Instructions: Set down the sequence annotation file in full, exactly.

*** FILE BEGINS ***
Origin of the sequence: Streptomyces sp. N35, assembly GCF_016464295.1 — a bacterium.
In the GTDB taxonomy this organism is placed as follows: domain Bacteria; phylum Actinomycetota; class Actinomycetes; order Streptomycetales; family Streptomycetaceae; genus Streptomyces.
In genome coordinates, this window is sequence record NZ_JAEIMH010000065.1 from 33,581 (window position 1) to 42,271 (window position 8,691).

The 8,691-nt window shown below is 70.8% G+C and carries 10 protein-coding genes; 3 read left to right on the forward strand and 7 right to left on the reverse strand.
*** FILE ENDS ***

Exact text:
Origin of the sequence: Streptomyces sp. N35, assembly GCF_016464295.1 — a bacterium.
In the GTDB taxonomy this organism is placed as follows: domain Bacteria; phylum Actinomycetota; class Actinomycetes; order Streptomycetales; family Streptomycetaceae; genus Streptomyces.
In genome coordinates, this window is sequence record NZ_JAEIMH010000065.1 from 33,581 (window position 1) to 42,271 (window position 8,691).

The 8,691-nt window shown below is 70.8% G+C and carries 10 protein-coding genes; 3 read left to right on the forward strand and 7 right to left on the reverse strand.